It feels very special to follow a story to its conclusion. I wasn’t an original listener of the D20 Dames podcast, but I’ve been with this story long enough that reaching the end is both emotional—and joyful! D20 Dames is full of laughter and light. The players constantly pause to respect or bemoan their terrible puns, even awarding each other inspiration for the best and worst bits of wordplay. Kat Kruger, the DM, often surprises her players by having her NPCs try to understand an offhand joke within the context of the world, resulting in the invention of delicacies such as bagels and “gluten free” bread. Each of the players and the DM bring a joy and lightness to the story even when it touches on dark themes, and it’s that overarching sense of joy that would make D20 Dames a perfect all-ages comic.
Alenka Figa is a queer librarian obsessed with D&D podcasts that have solid queer rep. They frequently tweet about them @alenkafiga. Catch their reviews of zines and indie comics over at Women Write About Comics.
Paul Tobin (writer), Joe Querio (artist), Carlos Badilla (colorist)
CD Projekt Red and Dark Horse Comics
September 23, 2014
I’m a pretty big fan of the monster hunter known as Geralt of Rivia, in both the original book series by Andrzej Sapkowski and the subsequent Witcher video games from CD Projekt Red, and I am eagerly looking forward to the pending Netflix series. Unfortunately, the trade paperback The Witcher Volume 1: House of Glass—a collection of issues one through five of the Dark Horse Witcher comic miniseries—doesn’t quite reach my expectations. (more…)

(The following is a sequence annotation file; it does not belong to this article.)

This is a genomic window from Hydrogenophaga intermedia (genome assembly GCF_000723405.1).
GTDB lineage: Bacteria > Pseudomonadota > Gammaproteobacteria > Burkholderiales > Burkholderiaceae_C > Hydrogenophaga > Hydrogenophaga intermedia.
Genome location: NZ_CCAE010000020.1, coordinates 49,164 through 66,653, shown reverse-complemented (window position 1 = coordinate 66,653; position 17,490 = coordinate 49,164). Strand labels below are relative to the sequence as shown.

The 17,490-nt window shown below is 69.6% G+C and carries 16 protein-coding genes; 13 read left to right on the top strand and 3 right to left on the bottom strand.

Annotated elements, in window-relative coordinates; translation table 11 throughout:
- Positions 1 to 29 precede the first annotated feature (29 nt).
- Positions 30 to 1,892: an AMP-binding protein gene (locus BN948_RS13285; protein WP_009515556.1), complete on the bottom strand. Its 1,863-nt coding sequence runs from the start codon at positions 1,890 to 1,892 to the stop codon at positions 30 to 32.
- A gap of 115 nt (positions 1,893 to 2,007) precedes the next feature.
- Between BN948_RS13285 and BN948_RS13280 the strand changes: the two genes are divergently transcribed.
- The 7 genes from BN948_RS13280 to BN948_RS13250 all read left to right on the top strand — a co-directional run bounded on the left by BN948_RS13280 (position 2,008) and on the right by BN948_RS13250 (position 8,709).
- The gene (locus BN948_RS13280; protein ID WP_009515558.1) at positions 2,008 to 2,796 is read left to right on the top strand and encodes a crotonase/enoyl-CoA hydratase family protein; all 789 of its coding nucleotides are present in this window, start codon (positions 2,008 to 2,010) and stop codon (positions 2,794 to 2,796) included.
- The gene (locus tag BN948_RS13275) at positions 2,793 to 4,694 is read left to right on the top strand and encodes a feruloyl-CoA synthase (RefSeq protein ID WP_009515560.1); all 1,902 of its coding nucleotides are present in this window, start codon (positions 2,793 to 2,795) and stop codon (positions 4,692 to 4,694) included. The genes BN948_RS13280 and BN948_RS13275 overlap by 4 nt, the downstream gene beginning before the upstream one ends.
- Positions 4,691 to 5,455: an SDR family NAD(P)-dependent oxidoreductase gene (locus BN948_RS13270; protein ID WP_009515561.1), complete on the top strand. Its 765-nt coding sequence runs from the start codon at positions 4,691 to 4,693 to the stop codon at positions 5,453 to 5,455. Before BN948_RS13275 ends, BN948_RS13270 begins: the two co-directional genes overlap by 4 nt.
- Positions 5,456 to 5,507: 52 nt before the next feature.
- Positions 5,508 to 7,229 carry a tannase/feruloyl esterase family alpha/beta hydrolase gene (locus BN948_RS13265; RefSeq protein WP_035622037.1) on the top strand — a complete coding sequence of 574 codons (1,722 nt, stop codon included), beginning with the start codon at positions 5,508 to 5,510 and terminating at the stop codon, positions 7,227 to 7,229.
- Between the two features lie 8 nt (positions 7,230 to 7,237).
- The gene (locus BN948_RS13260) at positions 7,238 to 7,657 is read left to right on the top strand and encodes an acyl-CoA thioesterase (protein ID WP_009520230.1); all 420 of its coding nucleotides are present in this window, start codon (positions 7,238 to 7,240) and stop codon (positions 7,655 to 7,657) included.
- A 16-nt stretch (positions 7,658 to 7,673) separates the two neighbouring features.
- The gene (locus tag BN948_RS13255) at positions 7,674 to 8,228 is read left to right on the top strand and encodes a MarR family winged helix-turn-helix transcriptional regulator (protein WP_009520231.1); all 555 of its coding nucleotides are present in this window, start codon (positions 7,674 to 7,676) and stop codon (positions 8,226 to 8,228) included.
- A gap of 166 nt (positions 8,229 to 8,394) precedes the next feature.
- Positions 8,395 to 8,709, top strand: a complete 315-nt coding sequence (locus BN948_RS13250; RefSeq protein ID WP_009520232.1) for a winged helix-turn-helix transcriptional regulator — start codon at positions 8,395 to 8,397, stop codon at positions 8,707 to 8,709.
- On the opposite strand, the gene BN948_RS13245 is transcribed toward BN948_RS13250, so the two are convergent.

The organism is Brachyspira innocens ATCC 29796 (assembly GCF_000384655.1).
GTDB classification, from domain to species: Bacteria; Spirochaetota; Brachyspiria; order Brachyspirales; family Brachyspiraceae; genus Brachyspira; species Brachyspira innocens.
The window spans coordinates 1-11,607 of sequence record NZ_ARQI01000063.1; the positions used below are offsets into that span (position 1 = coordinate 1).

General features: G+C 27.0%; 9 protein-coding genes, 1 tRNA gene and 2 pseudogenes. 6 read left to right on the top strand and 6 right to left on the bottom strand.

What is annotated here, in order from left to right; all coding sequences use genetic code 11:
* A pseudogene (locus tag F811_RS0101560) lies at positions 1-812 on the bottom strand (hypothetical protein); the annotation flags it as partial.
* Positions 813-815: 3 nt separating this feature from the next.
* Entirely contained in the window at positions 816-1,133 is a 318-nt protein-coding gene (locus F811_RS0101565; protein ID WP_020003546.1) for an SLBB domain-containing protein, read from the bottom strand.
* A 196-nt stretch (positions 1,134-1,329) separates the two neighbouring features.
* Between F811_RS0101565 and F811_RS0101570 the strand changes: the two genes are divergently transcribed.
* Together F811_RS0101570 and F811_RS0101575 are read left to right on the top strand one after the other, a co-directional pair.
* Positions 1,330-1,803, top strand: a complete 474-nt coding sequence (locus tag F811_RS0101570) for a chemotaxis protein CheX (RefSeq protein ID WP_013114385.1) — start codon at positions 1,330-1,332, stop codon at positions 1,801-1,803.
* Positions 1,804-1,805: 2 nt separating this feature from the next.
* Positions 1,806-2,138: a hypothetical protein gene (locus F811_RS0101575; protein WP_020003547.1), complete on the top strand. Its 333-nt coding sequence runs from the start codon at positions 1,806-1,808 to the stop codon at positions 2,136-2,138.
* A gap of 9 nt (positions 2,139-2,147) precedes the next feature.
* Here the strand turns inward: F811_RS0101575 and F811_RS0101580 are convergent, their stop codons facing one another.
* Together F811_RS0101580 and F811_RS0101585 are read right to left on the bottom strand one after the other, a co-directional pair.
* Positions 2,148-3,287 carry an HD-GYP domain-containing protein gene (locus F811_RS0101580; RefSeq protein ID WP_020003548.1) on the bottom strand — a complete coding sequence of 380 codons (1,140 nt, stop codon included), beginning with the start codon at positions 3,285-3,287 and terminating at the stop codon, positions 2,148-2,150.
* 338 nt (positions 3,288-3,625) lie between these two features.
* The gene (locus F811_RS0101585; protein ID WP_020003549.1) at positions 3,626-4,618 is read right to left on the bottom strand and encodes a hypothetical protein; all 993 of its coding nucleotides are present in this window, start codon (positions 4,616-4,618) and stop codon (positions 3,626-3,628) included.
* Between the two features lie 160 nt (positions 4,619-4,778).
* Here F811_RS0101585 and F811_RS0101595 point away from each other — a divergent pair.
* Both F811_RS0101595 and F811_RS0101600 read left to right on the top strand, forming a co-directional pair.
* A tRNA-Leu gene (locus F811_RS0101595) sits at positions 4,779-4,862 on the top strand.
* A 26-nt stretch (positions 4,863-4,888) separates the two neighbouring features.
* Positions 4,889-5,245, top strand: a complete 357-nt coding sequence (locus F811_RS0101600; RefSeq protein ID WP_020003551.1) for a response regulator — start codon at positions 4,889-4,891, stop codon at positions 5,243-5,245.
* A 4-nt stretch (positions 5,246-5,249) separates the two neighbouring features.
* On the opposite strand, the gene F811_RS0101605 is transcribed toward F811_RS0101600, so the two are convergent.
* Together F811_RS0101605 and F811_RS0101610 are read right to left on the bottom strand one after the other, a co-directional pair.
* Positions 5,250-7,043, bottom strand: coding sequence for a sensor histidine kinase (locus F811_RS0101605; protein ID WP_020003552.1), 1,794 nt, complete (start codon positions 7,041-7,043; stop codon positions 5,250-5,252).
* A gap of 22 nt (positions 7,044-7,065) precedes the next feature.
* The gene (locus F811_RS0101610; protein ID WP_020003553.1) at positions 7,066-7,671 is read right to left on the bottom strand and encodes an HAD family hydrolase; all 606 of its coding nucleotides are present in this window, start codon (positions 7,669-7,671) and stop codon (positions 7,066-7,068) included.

Mother, geek, executive assistant sith, gamer, writer, lazy succubus, blogger, bibliophile. Not necessarily in that order. Publisher at WomenWriteAboutComics.com
Overwatch has balance issues. (more…)
Azha Reyes spends entirely too much time playing video games, and even more time rambling about them. They’ve been known to cry about character development on occasion. They rarely shut up at @writethenoise on Twitter, if that’s your kind of thing.
Sometimes when I play video games, I think about other video games. As Metal Gear and Tomb Raider are the only video games I ever care to talk about, quite often I think about one in the light of the other. So like, you know, Solid Snake and Lara Croft. What if they banged?
Avengers Academy is a free-to-play mobile game, though it’s more of a waiting-for-timers game in my experience. Unlike a lot of my friends on here I don’t like Avengers Academy, well, as a game. The business model is just too awful, and I can’t find myself invested in real time-based gameplay loops that cause me to spend money if I fail. I say all this because I am going to spend the rest of the article praising it. I’ll be taking a look at the A-Force event in the game that introduced two canon queer characters to the game, as well as allowed Loki to express their gender. Avengers Academy is what I dream of for Marvel and manages in small beats to do queer representation better than a lot of the comic book industry. (more…)